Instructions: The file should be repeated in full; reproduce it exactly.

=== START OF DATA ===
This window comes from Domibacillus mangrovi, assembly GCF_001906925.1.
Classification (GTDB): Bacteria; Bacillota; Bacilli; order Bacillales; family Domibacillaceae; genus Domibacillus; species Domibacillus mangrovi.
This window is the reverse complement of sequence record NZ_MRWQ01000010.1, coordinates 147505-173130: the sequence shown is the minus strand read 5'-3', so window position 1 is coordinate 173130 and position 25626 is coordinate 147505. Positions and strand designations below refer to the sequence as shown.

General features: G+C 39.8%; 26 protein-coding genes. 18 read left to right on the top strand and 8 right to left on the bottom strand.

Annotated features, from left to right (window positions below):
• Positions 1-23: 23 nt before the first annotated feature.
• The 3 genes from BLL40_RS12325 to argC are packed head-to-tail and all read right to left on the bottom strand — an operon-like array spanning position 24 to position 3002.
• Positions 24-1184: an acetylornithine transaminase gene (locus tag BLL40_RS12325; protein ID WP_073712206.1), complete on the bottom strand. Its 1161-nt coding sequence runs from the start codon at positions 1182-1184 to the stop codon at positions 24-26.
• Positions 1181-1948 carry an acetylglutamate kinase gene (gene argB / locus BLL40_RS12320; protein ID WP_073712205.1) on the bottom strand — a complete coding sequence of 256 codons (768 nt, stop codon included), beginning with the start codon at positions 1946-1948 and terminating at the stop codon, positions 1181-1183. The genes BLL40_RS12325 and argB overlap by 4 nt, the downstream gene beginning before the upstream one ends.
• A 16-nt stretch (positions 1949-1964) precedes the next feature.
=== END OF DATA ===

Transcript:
This window comes from Domibacillus mangrovi, assembly GCF_001906925.1.
Classification (GTDB): Bacteria; Bacillota; Bacilli; order Bacillales; family Domibacillaceae; genus Domibacillus; species Domibacillus mangrovi.
This window is the reverse complement of sequence record NZ_MRWQ01000010.1, coordinates 147505-173130: the sequence shown is the minus strand read 5'-3', so window position 1 is coordinate 173130 and position 25626 is coordinate 147505. Positions and strand designations below refer to the sequence as shown.

General features: G+C 39.8%; 26 protein-coding genes. 18 read left to right on the top strand and 8 right to left on the bottom strand.

Annotated features, from left to right (window positions below):
• Positions 1-23: 23 nt before the first annotated feature.
• The 3 genes from BLL40_RS12325 to argC are packed head-to-tail and all read right to left on the bottom strand — an operon-like array spanning position 24 to position 3002.
• Positions 24-1184: an acetylornithine transaminase gene (locus tag BLL40_RS12325; protein ID WP_073712206.1), complete on the bottom strand. Its 1161-nt coding sequence runs from the start codon at positions 1182-1184 to the stop codon at positions 24-26.
• Positions 1181-1948 carry an acetylglutamate kinase gene (gene argB / locus BLL40_RS12320; protein ID WP_073712205.1) on the bottom strand — a complete coding sequence of 256 codons (768 nt, stop codon included), beginning with the start codon at positions 1946-1948 and terminating at the stop codon, positions 1181-1183. The genes BLL40_RS12325 and argB overlap by 4 nt, the downstream gene beginning before the upstream one ends.
• A 16-nt stretch (positions 1949-1964) precedes the next feature.